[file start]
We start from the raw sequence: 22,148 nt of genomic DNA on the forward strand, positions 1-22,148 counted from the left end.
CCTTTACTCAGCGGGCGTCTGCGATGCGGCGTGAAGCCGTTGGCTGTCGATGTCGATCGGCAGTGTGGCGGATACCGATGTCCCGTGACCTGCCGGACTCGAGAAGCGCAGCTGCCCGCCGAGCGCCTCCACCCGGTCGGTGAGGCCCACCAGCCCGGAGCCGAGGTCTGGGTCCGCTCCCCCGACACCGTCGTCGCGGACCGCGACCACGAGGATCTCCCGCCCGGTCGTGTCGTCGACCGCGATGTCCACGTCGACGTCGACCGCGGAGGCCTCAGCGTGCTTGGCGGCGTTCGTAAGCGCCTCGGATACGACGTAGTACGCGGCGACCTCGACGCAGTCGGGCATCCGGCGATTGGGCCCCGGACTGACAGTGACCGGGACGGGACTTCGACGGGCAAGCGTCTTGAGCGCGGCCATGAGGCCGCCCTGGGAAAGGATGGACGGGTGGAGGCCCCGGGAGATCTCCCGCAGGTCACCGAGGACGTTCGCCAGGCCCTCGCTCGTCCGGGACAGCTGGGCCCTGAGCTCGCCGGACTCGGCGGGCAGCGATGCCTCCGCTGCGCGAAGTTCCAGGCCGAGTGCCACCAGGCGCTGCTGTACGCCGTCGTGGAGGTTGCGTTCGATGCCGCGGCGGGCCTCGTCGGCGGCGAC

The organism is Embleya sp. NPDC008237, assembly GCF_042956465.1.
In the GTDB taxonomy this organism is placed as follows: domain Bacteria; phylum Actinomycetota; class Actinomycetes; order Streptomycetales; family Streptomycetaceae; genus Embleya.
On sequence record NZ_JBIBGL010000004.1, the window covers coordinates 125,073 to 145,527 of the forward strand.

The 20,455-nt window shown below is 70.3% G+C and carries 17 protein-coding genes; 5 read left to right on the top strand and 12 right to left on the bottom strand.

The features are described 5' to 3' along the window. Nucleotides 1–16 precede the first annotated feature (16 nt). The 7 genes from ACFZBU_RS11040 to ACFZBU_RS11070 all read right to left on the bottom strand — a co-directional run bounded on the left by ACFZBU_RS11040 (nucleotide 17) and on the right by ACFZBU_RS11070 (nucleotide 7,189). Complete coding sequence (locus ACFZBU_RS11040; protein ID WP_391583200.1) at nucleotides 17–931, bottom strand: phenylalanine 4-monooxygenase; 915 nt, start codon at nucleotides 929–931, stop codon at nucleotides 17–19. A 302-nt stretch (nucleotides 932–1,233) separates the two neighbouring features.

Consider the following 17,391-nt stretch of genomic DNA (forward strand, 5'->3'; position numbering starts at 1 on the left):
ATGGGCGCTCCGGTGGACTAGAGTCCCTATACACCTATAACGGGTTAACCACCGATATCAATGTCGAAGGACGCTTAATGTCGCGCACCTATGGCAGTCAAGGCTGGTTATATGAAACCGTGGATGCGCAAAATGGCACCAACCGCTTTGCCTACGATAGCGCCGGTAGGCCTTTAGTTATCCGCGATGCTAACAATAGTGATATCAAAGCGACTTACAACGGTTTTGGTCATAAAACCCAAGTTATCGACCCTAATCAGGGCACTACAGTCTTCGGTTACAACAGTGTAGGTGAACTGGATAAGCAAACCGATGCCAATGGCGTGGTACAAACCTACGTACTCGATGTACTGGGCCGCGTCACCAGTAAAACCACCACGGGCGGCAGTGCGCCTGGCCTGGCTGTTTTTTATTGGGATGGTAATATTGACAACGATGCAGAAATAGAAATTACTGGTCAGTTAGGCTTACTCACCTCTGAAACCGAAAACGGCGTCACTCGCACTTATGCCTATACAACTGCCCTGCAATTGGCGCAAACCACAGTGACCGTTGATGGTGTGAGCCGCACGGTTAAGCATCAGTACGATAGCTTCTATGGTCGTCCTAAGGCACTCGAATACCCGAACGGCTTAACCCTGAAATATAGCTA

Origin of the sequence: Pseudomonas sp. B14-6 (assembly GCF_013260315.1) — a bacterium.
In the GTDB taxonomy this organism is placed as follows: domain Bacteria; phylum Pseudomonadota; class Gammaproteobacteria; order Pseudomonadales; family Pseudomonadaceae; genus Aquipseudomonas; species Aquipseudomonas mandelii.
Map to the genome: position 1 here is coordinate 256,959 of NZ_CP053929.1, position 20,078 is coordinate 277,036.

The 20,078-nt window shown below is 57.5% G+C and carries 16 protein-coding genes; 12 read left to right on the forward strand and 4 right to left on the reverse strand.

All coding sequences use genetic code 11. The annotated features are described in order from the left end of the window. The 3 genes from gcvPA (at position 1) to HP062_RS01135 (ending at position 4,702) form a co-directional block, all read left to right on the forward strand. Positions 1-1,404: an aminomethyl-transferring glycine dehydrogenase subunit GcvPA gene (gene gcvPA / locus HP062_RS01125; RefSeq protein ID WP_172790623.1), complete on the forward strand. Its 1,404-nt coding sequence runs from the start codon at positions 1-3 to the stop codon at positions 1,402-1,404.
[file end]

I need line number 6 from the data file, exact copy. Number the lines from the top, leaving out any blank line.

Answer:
The 20,455-nt window shown below is 70.3% G+C and carries 17 protein-coding genes; 5 read left to right on the top strand and 12 right to left on the bottom strand.